Once the liquidation process has been completed, the bankruptcy court will generally permit a discharge of unsecured debts. This means that any outstanding credit card debt, medical debt, personal loans, or unpaid utility bills will be effectively forgiven. Certain other types of debt are not so easily discharged, but we can also help explore your options for eliminating student loan debt.
Our team at The Belmont Firm is ready to help you make the most of your bankruptcy. Our Washington D.C. Chapter 7 bankruptcy lawyer can serve as your guide and advocate throughout each step of the filing process.
If you are considering filing for Chapter 7, you will be happy to know that there are exemptions. Whether you are filing as an individual or business, filing for Chapter 7 bankruptcy allows you to keep a certain amount of property. Typically, property that is exempt from bankruptcy are items that are essential to work and life.
Examples of exempt property in Chapter 7 are listed below:
- Vehicles (up to a certain value)
- Essential household appliances and furnishings
- Tools which you use for your profession (up to a certain value)
- Essential clothing and jewelry (up to a certain value)
- Public benefits that have accumulated such as welfare, social security, and unemployment
- Compensation that was awarded to you in a personal injury lawsuit
Talk to a skillful Washington, D.C. Chapter 7 lawyer at The Belmont Firm during a free initial consultation. We can help you get a better understanding of what your exemptions will be if you choose to file.
Frequency of Chapter 7 Bankruptcy Filings
In Washington, D.C., individuals can technically file for Chapter 7 bankruptcy more than once, but the timing between filings is a critical factor. The U.S. Bankruptcy Code imposes limitations on how frequently an individual can receive a Chapter 7 discharge.
Chapter 7 Waiting Periods
Eight-Year Rule: If you have received a Chapter 7 discharge in a previous case, you must wait at least eight years from the date of the prior filing before becoming eligible for another Chapter 7 discharge. This waiting period is calculated from the filing date of the previous case.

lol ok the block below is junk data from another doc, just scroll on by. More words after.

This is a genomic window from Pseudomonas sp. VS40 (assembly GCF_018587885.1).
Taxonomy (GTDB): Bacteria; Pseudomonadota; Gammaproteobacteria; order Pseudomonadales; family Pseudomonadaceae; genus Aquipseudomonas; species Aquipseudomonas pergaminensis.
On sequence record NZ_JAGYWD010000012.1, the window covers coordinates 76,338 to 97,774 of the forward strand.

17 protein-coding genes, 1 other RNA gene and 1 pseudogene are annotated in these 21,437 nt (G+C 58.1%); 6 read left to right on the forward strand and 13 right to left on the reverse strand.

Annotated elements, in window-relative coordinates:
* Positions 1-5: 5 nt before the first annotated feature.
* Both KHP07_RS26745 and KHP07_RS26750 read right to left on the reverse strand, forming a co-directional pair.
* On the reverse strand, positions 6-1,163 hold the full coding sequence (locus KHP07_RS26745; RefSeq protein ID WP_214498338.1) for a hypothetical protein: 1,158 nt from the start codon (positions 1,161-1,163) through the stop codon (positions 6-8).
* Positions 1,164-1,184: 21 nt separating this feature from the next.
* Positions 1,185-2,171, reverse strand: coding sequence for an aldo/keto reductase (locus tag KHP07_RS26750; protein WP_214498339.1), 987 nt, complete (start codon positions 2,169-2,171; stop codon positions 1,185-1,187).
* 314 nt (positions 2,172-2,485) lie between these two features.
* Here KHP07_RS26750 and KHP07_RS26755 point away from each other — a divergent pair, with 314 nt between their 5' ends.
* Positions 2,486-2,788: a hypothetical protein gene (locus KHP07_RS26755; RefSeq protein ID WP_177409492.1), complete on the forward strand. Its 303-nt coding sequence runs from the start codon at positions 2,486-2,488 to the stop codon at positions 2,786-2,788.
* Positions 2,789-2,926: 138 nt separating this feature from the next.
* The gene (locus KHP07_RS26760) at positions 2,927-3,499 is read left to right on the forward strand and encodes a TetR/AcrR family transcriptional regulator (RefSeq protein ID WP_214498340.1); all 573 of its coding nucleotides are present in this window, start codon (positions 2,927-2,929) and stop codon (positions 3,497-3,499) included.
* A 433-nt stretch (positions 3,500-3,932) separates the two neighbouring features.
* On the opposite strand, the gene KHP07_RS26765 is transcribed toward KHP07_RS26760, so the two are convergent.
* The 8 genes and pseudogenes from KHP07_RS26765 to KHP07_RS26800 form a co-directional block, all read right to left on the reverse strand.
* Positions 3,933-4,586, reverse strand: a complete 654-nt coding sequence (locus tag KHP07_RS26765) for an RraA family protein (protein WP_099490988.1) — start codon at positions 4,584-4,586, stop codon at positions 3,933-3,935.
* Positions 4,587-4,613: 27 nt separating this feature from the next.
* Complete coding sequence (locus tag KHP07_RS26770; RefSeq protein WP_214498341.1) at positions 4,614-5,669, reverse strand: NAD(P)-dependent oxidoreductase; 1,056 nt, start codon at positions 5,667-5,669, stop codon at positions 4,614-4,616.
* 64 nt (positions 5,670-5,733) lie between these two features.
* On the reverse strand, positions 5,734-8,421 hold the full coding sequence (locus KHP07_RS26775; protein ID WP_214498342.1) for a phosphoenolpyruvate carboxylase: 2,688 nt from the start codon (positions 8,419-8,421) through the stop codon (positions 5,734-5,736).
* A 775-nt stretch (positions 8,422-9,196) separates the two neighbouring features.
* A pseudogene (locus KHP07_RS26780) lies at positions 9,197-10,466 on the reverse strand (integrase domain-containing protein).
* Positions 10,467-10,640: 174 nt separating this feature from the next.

Six-Year Rule: If you have received a Chapter 13 discharge, which involves a repayment plan, you must wait at least six years from the date of the prior Chapter 13 filing before filing for Chapter 7.
Considerations for Multiple Filings
While the Bankruptcy Code establishes waiting periods between Chapter 7 filings, it's essential to note that filing for bankruptcy too frequently can impact your ability to obtain a discharge. Additionally, the circumstances surrounding each filing are crucial, and changes in the law or personal circumstances may influence your eligibility.
Consulting a Bankruptcy Attorney in Washington, D.C.
Given the intricacies of bankruptcy law and the unique circumstances of each case, seeking the guidance of an experienced bankruptcy attorney is crucial. A knowledgeable attorney can assess your financial situation, advise you on the best course of action, and help navigate the complexities of multiple Chapter 7 filings.
What Are The Benefits of Filing Chapter 7?
If you have been struggling against serious debt, Chapter 7 is an excellent solution. Still not sure about it? Below, we cover some of the advantages of filing for bankruptcy.
Why file for Chapter 7 bankruptcy?
- There is no limit to how much debt you can have in order to file, whereas Chapter 13 has debt limits which deem you ineligible to file
- Certain debts will be wiped out, which allows you to gain a “fresh start” financially
- After your debt is discharged, you are not obligated to repay anything else – your debt is gone
- Discharge of your debts may take as little as 3 months to complete
- If you acquire property after filing for Chapter 7, it is not included in the liquidation process
If you are filing Chapter 7 bankruptcy in Washington, D.C. do not hesitate to speak with attorneys with a thorough understanding of the law. At The Belmont Firm, we have years of experience and we are prepared to guide you through the filing process or help you understand what options may be better suited to resolve your debt.
Get a free consultation with a Washington, D.C. Chapter 7 Lawyer at The Belmont Firm. Call (202) 875-8445.